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Upcoming regulatory changes to create new opportunity for specialized offerings.
Since the approval of Luxturna in 2017, multiple durable cell and gene therapies launched in the US with record-breaking prices,1,2 and many more are expected.3 Resulting concerns over payers’ reaction initiated interest in evolving the contracting landscape to address payer risks, including actuarial risk (the ability to predict utilization and budget impact); performance risk (uncertainty regarding long-term efficacy, safety, and durability); and payment timing (upfront high-cost payment for treatment).4 In a 2019 survey, over half of payers responded that they were likely to manage the financial risk associated with cell and gene therapies differently than high-cost chronic treatments.5
July 1 changes to Medicaid Best Price rules6 mean that drug developers will have enhanced ability to offer innovative payment models, such as outcomes-based contracts, to address payer risks. New payment models may also enable payers to increase patient access through revised medical coverage policies, formulary positioning, and utilization management.
Implementing new contracting arrangements remains challenging. Payers, drug developers, and providers must negotiate terms, such as the outcomes metrics and payment threshold, and agree on the data collection process. Bundling multiple therapies into a risk carve-out or specialized stop-loss product requires not only scale, but actuarial expertise. Some durable cell and gene therapies require specialized provider networks that must be qualified and contracted. A warranty payment innovation requires compliance with regulations rarely encountered in healthcare. However, these implementation challenges have created opportunities for specialized third-party offerings.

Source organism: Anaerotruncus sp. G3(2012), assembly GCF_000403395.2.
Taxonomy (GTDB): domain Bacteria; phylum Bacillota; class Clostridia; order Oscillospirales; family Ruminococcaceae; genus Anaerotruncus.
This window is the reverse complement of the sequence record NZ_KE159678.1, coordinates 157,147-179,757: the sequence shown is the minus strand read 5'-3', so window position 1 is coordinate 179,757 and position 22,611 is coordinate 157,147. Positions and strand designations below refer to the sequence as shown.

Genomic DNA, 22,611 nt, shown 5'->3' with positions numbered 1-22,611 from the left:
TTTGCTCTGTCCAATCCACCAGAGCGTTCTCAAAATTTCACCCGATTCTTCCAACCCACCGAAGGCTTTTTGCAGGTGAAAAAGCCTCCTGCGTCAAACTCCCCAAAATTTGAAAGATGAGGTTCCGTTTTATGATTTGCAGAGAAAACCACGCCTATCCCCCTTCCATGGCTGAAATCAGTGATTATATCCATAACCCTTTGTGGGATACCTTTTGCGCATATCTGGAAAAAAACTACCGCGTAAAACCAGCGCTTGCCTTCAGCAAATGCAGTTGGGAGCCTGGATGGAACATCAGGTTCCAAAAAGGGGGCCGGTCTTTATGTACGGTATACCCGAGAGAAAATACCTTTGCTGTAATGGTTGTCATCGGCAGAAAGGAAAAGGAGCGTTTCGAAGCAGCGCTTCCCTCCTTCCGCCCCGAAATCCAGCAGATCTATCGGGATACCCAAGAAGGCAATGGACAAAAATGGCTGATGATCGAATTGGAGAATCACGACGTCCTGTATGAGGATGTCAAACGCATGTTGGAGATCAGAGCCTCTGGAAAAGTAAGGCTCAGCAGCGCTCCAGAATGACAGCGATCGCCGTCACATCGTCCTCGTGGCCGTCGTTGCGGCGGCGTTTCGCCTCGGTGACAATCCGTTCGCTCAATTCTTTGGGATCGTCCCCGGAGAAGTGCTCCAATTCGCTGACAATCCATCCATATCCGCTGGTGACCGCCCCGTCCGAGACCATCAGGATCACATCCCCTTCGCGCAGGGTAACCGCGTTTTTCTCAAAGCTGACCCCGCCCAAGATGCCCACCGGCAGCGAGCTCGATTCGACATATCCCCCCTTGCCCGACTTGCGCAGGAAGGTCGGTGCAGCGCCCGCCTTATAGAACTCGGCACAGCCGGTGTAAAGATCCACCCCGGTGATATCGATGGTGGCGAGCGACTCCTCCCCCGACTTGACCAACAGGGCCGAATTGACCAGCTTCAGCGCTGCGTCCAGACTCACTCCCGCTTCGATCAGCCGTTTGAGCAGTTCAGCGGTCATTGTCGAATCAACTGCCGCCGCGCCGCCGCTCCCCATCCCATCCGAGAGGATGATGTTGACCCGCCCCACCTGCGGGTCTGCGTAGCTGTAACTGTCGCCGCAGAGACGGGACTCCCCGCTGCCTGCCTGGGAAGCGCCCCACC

In 2021, MIT’s Center for Biomedical Innovations FoCUS project conducted a request-for-information survey that aimed to identify and describe emerging market solutions for financing and reimbursement of durable cell and gene therapies.7 Twelve companies representing 16 products or services responded to the survey. The products addressed various aspects of payer risk through risk carve out, outcomes tracking and data management, payer aggregation and contract negotiations, provider contracting services, and financial and pharmaceutical company warranty services (see Table 1 below). This survey represents a point-in-time view of an evolving marketplace. Still, all parties can use these insights to shape contracting strategies that reduce payer risk and improve patient access.
Resolving payer risks is a win for all parties—biopharma, payers, and patients. Addressing payer risks will help ensure access to current cell and gene therapies, as well as foster continued innovation of and sustainable access to future treatments. The US market is responding to payers concerns and biopharma desires with solutions that address the financial impact of durable cell and gene therapies. Matching biopharma scientific advances with contracting innovations can enable payer coverage and reimbursement of durable cell and gene therapies that provide the access patients need and expect.
Jane Barlow is senior advisor to the FoCUS Project and chief clinical officer for Real Endpoints. Mark Trusheim is strategic director, NEWDIGS, and visiting scientist, Sloan School of Management, Massachusetts Institute of Technology.